Why do I have the tierneycreates Etsy shop? In this post I share what motivated me to originally open the tierneycreates: a fusion of textiles and smiles Etsy shop; and what motivates me now.
I originally opened the shop as a part-time business in December 2013 to:
- Justify all the money I had spent over the years on fabric and sewing/quilting supplies.
- Motivate myself to spend more consistent time creating and sewing with the fabric and supplies I own (to decrease my fabric stash).
- Provide support (and justification) for future fabric and supplies purchases.
As you will see later in this post, my current motivations for having an Etsy shop now expand beyond those original reasons.
I selected Etsy over selling on eBay as a selling venue, as Etsy appeared to be a friendly venue and forum for connecting those who have handmade items to sell with individuals who are seeking handmade items!
Etsy Shop Challenges
One of the challenges I faced when opening the shop, was that I work full-time.
I read in one or two of the Etsy Seller Forums, that you need to have an adequate selection of items in your shop to attract and interest customers. For example – if you only have like 10 items in your shop, potential customers will look briefly at your shop and move on.
So I decided that until I could find the time to make more handmade items, I would supplement my handmade items with selling a small selection of fabric yardage and pre-cut fabrics (like “jelly rolls” and “fat quarters”). Then plan was to “bulk up” my Etsy shop with additional offerings, so potential customers would not just pass me by (as a sad empty looking shop, ha!)
Well, If you want to see why I would never open a quilt shop (much respect to those who do) see my post from June 2015 – Adventures in Retail. I could not believe how cumbersome and stressful it is to try and cut fabric yardage for a customer; or to create sets of fat quarters.
I always panic that I will “short” a customer on yardage, so I have been very generous in my cutting. I would likely have very low profit margins as a quilt shop owner – ha!
Additionally, I never fully appreciated those sweet little sets of fat quarters I see in quilt shops, until I tried to make them myself. I now bow in respect to those who work in quilt shops!
Learning to properly package and ship items when they sold was another learning curve I had as a new Etsy shop owner. I can now package and ship items in my sleep (I did develop a process and have a section of my laundry room set up for packaging). Eventually I taught “Terry the Quilting Husband” how to handle packaging and shipping and he helps with the least fun part about an Etsy sale.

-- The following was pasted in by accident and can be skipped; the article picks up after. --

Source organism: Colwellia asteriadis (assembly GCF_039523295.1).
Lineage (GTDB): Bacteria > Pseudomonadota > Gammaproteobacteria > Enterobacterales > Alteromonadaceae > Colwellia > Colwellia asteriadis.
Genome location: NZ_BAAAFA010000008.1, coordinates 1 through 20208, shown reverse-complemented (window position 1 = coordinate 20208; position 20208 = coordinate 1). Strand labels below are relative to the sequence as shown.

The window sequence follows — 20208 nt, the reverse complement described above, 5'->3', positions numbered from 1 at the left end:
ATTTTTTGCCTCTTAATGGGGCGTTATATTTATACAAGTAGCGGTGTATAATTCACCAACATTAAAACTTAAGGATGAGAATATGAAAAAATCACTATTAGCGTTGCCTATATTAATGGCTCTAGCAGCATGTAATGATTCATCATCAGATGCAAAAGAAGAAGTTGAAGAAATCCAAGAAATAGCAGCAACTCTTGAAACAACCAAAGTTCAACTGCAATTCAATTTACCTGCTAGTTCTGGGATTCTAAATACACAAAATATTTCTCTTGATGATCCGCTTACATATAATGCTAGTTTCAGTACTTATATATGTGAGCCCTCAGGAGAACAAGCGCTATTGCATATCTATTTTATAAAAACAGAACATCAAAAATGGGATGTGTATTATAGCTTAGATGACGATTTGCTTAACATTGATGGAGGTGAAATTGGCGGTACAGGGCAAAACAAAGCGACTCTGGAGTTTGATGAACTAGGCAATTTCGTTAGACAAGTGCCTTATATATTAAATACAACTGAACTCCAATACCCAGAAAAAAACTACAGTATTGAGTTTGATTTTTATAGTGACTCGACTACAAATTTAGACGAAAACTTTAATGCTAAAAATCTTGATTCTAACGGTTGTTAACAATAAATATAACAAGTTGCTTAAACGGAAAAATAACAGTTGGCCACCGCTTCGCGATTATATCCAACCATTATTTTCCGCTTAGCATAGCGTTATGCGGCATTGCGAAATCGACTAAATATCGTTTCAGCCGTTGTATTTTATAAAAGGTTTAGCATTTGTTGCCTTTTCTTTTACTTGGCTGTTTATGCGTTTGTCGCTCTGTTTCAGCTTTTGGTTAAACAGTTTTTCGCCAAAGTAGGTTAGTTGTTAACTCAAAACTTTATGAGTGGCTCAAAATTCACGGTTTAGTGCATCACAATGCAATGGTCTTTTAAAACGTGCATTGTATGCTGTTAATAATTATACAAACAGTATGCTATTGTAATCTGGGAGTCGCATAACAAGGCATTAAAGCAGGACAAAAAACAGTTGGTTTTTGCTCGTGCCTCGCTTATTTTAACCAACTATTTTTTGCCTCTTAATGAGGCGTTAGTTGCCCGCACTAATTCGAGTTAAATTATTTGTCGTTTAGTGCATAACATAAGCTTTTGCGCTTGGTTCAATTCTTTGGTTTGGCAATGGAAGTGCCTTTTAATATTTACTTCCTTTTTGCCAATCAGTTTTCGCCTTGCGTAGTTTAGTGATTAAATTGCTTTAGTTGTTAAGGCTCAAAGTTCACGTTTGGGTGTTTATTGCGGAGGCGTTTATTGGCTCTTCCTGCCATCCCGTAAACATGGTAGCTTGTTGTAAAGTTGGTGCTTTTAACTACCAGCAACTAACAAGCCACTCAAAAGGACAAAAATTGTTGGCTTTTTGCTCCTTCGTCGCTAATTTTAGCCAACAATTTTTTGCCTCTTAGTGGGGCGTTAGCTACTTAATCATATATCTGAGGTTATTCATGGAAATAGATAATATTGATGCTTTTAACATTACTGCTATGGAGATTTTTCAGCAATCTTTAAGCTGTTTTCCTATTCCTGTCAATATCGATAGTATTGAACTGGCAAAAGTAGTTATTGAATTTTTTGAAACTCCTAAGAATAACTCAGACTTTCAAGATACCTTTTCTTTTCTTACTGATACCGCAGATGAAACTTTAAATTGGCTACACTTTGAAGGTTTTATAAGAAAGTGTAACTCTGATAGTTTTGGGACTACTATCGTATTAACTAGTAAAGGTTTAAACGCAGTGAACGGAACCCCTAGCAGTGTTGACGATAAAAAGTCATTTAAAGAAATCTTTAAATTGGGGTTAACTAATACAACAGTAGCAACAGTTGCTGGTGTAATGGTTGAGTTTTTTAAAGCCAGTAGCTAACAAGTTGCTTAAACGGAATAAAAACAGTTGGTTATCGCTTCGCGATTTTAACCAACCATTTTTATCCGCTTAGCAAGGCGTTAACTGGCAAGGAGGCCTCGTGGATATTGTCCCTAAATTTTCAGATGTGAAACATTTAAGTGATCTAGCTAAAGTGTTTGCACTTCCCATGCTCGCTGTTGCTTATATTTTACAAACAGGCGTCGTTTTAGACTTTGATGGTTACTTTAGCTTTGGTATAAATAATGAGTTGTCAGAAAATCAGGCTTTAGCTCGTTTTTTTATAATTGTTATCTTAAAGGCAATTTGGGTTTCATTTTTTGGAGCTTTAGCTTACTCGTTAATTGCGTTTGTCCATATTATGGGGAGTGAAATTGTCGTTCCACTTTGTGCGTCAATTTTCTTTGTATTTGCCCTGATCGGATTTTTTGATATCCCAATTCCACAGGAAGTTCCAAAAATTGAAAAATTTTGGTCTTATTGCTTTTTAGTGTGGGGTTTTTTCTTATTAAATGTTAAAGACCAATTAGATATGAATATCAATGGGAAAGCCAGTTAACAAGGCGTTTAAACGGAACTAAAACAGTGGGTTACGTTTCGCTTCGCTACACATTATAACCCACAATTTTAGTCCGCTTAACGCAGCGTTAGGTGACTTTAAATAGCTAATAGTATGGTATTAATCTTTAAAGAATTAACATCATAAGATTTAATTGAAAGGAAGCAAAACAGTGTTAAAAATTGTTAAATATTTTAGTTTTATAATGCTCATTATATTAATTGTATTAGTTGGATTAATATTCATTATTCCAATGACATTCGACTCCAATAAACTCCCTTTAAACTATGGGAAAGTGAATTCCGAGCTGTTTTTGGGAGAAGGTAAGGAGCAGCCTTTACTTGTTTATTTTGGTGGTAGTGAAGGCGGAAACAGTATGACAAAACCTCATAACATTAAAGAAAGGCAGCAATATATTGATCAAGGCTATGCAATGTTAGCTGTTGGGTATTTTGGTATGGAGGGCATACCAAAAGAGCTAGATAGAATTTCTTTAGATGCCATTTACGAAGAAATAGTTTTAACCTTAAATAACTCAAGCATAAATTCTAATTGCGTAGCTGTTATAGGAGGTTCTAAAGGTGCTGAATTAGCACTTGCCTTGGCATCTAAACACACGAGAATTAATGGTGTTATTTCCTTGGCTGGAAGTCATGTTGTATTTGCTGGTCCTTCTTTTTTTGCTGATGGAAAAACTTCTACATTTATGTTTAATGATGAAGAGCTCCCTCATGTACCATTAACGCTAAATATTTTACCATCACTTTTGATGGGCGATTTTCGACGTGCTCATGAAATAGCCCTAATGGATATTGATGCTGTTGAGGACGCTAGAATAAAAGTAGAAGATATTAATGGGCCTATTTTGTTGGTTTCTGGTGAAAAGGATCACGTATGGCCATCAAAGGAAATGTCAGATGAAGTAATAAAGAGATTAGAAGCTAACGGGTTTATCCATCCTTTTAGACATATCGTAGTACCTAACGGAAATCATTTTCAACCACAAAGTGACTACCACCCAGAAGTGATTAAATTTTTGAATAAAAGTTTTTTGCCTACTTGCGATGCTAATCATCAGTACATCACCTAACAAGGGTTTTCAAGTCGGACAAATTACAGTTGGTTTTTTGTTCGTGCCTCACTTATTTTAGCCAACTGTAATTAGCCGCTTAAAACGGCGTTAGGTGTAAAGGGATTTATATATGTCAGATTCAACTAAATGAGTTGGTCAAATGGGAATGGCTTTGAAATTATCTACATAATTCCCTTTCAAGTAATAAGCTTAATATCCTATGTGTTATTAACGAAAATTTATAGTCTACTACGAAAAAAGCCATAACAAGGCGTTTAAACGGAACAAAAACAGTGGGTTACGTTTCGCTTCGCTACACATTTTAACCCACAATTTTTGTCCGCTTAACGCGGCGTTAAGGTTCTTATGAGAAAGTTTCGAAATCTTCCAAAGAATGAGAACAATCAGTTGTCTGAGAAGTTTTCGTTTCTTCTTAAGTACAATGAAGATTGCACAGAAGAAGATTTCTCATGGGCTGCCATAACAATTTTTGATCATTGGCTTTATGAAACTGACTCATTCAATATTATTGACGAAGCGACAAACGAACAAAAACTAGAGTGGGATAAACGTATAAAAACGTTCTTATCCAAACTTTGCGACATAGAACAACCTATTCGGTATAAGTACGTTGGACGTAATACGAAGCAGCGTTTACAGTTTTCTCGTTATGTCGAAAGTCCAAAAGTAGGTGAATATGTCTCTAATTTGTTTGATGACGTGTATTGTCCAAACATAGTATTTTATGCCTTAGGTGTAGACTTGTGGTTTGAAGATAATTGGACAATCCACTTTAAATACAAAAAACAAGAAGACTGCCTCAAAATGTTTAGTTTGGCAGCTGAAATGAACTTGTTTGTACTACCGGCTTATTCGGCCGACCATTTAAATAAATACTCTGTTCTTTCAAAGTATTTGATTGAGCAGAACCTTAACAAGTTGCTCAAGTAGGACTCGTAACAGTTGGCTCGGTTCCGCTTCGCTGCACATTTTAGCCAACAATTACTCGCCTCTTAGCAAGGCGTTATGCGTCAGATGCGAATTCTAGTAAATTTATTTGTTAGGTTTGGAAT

Current Motivations & Inspirations
It is now 2016, and my motivations for having the tierneycreates Etsy shop are different from my original motivations.
One of my primary reasons I continue to manage my shop on Etsy (as it is still not a “quit your day job” kind of business) are the CONNECTIONS I have with customers. I have enjoyed many Etsy conversations with fellow quilters who have purchased fabric and with customers who have purchased my handmade items.
It is very exciting to me that fabric I sold someone gets to go into their project, or that something I made is going into someone’s home or as a gift to someone they care about. As a bonus, a positive review on Etsy from a customer is such a huge treat! I feel like I am living my tierneycreates tagline, “fusing textiles and smiles”.
I have considered from time to time – “why continue with the Etsy shop, it is extra work and you already work many hours in your full-time health care job?” Then I remind myself it is a fun hobby and the non-monetary rewards I receive from having the shop.
Speaking of customers – I met this wonderful woman through an Etsy transaction and I now follow her blog and consider her a new long distance friend – Martha’s Blog.
Here is the fabric she purchased from my shop (the entire remaining bolt, it is now sold out):
AND – here is what she did with it (which blows my mind and makes me so glad I had the fabric available to sell her!):
Here is a link to the post about this amazing quilt which was part of a her quilting guild challenge – Shapely Challenge Revealed.
I would have never imagined using that fabric in such a creative way. I am very inspired!
I am debating if in the future, once my current selection of fabrics are sold from my shop, whether to keep selling special fabrics.
On one hand, I really enjoy seeing what people make with the fabric they purchase from my shop and connecting with other crafters. On the other hand I am too small an operation to purchase fabric at the wholesale rates that a quilt shop would and there is a very small profit margin on the fabric I sell (it covers the gas to get it to the post office to ship, ha!).
However buying fabric to resell, does help finance any fabric I keep for myself from a beautiful bolt of fabric. If I do continue to sell fabric, I will only sell fabrics I want to use in my own projects.
Another option would be to sell fabric already in my personal fabric stash, but I have worked hard over the past couple of years to donate to charity thrift shops any fabric I do not absolutely love or do not have planned for any future project (see my post The Fabric Purge).
Also, I would not want to sell on my Etsy shop any fabric that I would now pause and think: “what the heck was I planning when I bought that?!!?!” I bet all quilters have fabrics in their stash that look like they were on hallucinogens (or other mind altering substances) when making their original purchase.
So that is the current story on this Etsy shop journey, thanks for reading. So far being an Etsy shop owner has been a fun, challenging and wonderful experience!